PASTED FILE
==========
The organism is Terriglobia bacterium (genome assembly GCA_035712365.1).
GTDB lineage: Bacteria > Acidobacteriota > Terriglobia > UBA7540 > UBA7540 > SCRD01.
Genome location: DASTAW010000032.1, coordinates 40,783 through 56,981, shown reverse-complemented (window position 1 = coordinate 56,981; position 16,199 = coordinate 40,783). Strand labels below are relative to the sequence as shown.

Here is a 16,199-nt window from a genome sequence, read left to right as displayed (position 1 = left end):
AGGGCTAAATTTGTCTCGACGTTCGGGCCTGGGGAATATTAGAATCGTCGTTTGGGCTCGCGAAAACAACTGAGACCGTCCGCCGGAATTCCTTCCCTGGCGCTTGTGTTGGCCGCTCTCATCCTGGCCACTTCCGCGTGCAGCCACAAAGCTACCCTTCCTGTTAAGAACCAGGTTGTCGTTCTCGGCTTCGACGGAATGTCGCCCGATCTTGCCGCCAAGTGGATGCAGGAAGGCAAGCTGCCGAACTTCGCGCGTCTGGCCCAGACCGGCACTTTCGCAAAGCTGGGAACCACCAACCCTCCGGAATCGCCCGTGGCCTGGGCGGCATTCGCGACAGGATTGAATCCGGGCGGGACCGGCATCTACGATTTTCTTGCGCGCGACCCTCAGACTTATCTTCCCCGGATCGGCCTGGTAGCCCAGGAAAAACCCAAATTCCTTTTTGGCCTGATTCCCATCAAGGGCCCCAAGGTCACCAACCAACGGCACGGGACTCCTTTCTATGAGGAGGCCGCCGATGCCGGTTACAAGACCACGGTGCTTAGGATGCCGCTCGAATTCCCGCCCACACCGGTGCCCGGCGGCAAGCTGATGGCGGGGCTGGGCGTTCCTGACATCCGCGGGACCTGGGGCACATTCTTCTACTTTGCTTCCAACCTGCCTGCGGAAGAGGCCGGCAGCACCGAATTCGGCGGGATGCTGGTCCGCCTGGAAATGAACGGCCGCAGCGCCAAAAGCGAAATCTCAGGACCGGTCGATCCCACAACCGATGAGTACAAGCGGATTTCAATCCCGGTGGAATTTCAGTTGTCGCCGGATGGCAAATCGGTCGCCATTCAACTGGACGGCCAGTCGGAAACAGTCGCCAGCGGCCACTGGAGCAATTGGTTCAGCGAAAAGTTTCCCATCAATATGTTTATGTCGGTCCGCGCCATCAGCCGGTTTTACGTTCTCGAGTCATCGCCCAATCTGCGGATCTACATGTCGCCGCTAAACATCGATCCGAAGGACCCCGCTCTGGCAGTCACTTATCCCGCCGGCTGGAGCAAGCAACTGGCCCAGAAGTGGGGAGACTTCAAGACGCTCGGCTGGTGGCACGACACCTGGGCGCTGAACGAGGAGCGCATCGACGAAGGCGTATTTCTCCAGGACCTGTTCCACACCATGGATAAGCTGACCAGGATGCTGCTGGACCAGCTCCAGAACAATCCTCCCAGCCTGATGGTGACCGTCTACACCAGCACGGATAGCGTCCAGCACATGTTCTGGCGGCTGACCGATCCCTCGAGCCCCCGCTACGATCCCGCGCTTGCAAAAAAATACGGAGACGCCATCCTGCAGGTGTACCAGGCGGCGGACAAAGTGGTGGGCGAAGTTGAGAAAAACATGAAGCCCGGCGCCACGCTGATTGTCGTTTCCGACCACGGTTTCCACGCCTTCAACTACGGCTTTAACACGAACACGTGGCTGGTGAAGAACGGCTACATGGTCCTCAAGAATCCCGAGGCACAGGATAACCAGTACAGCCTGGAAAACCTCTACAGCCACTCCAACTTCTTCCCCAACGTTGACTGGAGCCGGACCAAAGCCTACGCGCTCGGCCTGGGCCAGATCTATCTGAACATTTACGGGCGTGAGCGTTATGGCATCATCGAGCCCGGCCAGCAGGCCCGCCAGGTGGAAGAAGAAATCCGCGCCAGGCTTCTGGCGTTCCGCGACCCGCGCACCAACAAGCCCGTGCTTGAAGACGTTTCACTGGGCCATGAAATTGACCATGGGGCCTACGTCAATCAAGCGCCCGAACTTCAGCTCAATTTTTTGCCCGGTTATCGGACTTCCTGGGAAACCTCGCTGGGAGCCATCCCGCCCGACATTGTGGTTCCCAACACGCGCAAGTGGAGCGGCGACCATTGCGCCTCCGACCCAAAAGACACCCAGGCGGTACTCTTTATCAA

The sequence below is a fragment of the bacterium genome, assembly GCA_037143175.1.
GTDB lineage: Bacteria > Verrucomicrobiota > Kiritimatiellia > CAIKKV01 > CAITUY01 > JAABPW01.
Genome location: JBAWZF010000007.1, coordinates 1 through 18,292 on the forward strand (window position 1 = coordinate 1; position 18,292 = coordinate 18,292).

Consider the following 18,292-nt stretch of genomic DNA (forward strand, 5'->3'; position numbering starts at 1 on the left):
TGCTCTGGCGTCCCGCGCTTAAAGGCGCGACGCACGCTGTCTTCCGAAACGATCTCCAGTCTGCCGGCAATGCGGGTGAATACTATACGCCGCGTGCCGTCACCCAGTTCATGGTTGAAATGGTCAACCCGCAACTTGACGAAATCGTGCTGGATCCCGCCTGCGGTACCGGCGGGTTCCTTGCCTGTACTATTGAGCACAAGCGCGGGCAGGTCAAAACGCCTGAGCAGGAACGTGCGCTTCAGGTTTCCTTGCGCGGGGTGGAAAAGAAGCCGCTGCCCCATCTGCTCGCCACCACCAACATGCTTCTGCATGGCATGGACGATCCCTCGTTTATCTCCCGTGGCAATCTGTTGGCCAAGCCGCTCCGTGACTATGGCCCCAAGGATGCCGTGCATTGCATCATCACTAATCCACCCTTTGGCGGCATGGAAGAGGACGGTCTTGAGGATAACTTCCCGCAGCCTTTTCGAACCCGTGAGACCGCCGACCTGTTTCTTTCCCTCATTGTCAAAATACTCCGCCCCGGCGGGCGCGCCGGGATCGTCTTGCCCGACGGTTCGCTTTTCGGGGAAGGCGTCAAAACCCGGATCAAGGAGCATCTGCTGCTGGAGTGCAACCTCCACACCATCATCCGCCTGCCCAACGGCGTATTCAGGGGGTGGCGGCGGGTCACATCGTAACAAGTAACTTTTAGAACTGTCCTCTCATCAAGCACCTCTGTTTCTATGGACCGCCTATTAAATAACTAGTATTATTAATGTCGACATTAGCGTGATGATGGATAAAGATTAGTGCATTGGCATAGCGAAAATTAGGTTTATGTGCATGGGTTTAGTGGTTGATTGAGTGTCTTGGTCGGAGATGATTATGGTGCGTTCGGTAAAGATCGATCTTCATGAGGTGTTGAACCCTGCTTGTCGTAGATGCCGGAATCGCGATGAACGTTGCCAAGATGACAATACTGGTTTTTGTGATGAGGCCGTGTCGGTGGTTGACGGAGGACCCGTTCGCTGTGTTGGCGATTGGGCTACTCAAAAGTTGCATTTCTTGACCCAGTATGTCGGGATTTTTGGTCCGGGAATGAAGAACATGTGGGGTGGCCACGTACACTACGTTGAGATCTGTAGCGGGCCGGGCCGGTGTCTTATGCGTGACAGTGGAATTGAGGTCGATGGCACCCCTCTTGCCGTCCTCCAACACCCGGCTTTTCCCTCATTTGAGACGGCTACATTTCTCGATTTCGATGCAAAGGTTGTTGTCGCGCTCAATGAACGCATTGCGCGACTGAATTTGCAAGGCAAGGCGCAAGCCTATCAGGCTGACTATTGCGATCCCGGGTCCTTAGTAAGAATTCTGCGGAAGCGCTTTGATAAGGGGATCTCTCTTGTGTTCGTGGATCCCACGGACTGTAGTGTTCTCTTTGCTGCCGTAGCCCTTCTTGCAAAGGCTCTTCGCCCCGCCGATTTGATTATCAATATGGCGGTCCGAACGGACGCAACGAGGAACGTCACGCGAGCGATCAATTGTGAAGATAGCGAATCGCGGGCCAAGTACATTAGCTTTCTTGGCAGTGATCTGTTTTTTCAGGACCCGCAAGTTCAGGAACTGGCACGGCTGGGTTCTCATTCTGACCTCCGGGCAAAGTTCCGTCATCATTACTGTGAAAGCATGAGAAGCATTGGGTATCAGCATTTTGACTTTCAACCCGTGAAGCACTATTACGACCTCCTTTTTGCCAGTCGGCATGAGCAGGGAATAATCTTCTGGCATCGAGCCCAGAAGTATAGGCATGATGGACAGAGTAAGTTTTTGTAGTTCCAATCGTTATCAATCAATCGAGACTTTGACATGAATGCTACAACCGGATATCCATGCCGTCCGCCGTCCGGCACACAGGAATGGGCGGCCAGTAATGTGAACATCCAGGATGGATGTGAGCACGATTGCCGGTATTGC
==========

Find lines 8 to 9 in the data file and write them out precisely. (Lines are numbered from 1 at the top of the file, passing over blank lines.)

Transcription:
Genome location: JBAWZF010000007.1, coordinates 1 through 18,292 on the forward strand (window position 1 = coordinate 1; position 18,292 = coordinate 18,292).

Consider the following 18,292-nt stretch of genomic DNA (forward strand, 5'->3'; position numbering starts at 1 on the left):